1. Do you have enough money to last the rest of your life? This sounds like a technical question to ask your accountant or financial planner. But it is really more of an emotional question to explore with your spouse, priest or counselor. I know happily retired eye surgeons who left the profession with not much more than Social Security and modest, flexible lifestyle costs. And I have also known surgeons with eight-figure retirement accounts who overstayed in medicine out of economic anxiety, biting their nails all the way to the grave. As it turns out, being anxious and perfectionistic is a generalized personality trait that makes for great surgical diligence, but also great discontent during one’s retirement years. If you are fortunate, four variables will all be aligned: your desired career span, savings pace, capital burn rate in retirement and lifespan. If you suspect this will not be the case, you should work, starting as early as possible, on adjusting one or more of these four dependent variables so they are in better alignment.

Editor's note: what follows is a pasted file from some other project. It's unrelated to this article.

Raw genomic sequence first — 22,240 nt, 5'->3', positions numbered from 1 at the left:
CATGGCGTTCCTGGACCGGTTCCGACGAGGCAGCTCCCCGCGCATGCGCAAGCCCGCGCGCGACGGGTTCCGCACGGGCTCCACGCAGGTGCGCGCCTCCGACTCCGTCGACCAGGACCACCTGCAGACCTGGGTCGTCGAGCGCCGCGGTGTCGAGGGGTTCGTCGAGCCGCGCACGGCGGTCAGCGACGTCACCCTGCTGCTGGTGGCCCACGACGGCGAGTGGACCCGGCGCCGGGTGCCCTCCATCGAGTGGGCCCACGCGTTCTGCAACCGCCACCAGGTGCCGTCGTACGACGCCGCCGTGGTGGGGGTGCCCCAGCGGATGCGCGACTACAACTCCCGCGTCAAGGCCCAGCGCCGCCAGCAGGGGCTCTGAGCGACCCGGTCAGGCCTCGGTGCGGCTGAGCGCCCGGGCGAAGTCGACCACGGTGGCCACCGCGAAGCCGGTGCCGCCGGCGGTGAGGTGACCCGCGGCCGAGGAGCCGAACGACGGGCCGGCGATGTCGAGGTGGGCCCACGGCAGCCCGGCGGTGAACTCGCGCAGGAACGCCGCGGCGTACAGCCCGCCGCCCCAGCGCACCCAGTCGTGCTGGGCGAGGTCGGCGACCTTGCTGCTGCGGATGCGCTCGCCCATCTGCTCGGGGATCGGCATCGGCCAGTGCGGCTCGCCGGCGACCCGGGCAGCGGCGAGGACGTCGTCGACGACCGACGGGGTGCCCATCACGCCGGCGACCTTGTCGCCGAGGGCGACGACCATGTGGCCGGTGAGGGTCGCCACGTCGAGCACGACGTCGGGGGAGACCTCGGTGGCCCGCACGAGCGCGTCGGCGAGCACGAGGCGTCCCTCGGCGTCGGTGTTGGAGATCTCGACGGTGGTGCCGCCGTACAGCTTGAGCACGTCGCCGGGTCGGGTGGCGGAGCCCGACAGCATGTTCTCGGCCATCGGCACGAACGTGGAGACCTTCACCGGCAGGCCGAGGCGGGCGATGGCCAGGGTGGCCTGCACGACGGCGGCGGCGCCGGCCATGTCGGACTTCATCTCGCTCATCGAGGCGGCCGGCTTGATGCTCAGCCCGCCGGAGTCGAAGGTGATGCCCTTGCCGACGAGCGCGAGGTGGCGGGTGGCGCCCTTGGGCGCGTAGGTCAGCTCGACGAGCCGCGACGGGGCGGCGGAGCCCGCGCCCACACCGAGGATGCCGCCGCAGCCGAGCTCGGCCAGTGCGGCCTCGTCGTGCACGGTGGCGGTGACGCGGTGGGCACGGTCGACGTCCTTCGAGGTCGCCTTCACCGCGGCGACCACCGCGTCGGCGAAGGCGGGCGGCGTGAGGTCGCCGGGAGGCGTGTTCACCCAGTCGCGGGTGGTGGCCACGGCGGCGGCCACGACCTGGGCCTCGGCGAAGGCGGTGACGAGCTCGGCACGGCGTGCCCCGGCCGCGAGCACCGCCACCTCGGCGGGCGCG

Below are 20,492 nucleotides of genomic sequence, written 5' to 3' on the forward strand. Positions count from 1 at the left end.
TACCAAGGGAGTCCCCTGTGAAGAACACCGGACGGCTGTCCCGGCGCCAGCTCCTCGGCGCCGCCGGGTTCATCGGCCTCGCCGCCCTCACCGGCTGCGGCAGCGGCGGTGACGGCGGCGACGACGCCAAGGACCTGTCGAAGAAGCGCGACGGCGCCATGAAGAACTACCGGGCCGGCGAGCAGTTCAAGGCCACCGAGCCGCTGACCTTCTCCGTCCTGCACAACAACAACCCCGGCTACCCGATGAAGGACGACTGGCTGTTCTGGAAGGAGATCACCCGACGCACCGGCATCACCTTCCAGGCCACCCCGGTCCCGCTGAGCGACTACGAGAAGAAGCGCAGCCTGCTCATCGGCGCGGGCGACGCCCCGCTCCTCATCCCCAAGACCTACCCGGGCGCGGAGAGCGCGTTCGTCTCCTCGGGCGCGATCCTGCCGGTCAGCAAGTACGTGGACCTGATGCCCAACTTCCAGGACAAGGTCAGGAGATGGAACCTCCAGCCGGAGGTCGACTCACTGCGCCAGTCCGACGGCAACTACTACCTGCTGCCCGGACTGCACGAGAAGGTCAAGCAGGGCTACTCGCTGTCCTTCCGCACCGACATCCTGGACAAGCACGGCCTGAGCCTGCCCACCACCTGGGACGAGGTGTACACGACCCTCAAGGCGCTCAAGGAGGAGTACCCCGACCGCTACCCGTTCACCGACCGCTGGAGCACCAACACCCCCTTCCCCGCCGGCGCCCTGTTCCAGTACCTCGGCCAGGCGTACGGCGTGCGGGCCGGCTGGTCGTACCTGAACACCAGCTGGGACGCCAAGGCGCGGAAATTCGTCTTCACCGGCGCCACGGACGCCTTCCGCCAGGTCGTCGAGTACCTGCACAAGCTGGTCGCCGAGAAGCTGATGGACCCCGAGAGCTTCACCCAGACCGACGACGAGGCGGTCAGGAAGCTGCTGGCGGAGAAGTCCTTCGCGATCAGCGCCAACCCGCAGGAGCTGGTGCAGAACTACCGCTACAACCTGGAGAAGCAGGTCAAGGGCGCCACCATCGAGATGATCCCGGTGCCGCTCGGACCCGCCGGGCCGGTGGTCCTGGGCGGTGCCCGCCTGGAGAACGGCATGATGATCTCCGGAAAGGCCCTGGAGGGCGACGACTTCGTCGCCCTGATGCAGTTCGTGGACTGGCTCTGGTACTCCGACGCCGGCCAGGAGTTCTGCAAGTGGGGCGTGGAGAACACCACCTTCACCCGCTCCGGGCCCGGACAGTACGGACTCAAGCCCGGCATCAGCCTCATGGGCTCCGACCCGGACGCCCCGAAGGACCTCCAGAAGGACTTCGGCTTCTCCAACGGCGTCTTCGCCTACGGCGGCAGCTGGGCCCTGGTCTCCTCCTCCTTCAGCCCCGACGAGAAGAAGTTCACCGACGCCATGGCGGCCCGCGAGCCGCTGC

2. Do you have enough life left to accomplish your remaining professional goals, as well as your personal ones? What goals are left in each of these two domains? Although you are not an internist or oncologist or cardiologist, you probably have a decent instinct for how old you are biologically and how many sentient, physically active years you have left. Take a moment right now to write down “the number.” (No matter how old or young you are, this is a sobering exercise.) Then spend a few minutes writing down what is left of your bucket list. Now compare the number of years you have left with your list. Which one is longer, your life or your “life list?”